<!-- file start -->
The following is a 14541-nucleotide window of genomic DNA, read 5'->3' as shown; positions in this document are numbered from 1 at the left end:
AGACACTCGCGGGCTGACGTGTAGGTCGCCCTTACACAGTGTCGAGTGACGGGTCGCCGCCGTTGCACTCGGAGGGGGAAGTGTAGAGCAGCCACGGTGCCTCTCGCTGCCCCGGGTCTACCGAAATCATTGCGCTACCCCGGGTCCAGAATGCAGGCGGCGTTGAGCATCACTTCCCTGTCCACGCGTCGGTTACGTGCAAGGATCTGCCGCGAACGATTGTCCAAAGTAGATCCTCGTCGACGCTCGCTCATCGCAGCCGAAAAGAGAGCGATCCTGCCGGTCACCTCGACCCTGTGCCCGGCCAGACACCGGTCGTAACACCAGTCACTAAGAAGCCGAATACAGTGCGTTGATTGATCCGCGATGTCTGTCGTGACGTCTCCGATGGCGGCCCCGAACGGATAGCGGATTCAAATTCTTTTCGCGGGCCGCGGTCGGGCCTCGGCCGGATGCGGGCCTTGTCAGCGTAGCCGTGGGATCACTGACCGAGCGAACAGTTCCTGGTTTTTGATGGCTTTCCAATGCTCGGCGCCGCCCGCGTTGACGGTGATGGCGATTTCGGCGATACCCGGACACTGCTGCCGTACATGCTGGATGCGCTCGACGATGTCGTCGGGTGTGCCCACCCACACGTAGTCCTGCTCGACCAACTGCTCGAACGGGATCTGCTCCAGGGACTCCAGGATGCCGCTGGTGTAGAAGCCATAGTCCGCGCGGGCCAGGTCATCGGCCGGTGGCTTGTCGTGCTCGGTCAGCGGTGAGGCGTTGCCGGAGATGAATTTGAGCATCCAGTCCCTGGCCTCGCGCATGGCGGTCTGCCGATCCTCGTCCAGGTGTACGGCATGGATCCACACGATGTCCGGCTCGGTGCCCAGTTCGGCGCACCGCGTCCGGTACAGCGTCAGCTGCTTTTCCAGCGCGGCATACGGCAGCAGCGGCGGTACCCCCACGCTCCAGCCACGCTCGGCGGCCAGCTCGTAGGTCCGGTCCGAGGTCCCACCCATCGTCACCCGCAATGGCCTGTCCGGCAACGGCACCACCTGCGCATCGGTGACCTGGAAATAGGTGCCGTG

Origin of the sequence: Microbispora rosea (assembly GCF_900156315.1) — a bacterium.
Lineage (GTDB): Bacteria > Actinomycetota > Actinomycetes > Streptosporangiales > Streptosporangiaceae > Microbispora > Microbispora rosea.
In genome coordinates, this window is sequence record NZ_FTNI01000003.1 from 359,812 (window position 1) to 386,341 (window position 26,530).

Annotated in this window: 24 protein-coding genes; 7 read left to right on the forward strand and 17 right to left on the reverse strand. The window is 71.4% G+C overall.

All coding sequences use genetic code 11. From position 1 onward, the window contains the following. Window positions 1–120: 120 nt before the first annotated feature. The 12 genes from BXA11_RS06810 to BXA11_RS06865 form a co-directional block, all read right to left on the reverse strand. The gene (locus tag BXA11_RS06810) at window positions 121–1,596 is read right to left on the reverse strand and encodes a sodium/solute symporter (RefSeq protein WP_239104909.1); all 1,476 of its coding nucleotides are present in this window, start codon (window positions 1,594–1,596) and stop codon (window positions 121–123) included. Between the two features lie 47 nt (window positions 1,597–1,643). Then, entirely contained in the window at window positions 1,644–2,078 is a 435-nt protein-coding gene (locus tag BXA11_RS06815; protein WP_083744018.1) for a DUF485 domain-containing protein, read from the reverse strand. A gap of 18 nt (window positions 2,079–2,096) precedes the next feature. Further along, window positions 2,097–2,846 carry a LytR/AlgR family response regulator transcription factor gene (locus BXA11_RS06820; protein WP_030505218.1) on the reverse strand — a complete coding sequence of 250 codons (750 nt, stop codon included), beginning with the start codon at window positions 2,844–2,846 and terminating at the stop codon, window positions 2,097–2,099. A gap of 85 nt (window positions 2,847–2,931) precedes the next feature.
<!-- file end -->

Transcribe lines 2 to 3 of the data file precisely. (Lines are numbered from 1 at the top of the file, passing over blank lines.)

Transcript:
AGACACTCGCGGGCTGACGTGTAGGTCGCCCTTACACAGTGTCGAGTGACGGGTCGCCGCCGTTGCACTCGGAGGGGGAAGTGTAGAGCAGCCACGGTGCCTCTCGCTGCCCCGGGTCTACCGAAATCATTGCGCTACCCCGGGTCCAGAATGCAGGCGGCGTTGAGCATCACTTCCCTGTCCACGCGTCGGTTACGTGCAAGGATCTGCCGCGAACGATTGTCCAAAGTAGATCCTCGTCGACGCTCGCTCATCGCAGCCGAAAAGAGAGCGATCCTGCCGGTCACCTCGACCCTGTGCCCGGCCAGACACCGGTCGTAACACCAGTCACTAAGAAGCCGAATACAGTGCGTTGATTGATCCGCGATGTCTGTCGTGACGTCTCCGATGGCGGCCCCGAACGGATAGCGGATTCAAATTCTTTTCGCGGGCCGCGGTCGGGCCTCGGCCGGATGCGGGCCTTGTCAGCGTAGCCGTGGGATCACTGACCGAGCGAACAGTTCCTGGTTTTTGATGGCTTTCCAATGCTCGGCGCCGCCCGCGTTGACGGTGATGGCGATTTCGGCGATACCCGGACACTGCTGCCGTACATGCTGGATGCGCTCGACGATGTCGTCGGGTGTGCCCACCCACACGTAGTCCTGCTCGACCAACTGCTCGAACGGGATCTGCTCCAGGGACTCCAGGATGCCGCTGGTGTAGAAGCCATAGTCCGCGCGGGCCAGGTCATCGGCCGGTGGCTTGTCGTGCTCGGTCAGCGGTGAGGCGTTGCCGGAGATGAATTTGAGCATCCAGTCCCTGGCCTCGCGCATGGCGGTCTGCCGATCCTCGTCCAGGTGTACGGCATGGATCCACACGATGTCCGGCTCGGTGCCCAGTTCGGCGCACCGCGTCCGGTACAGCGTCAGCTGCTTTTCCAGCGCGGCATACGGCAGCAGCGGCGGTACCCCCACGCTCCAGCCACGCTCGGCGGCCAGCTCGTAGGTCCGGTCCGAGGTCCCACCCATCGTCACCCGCAATGGCCTGTCCGGCAACGGCACCACCTGCGCATCGGTGACCTGGAAATAGGTGCCGTG

Origin of the sequence: Microbispora rosea (assembly GCF_900156315.1) — a bacterium.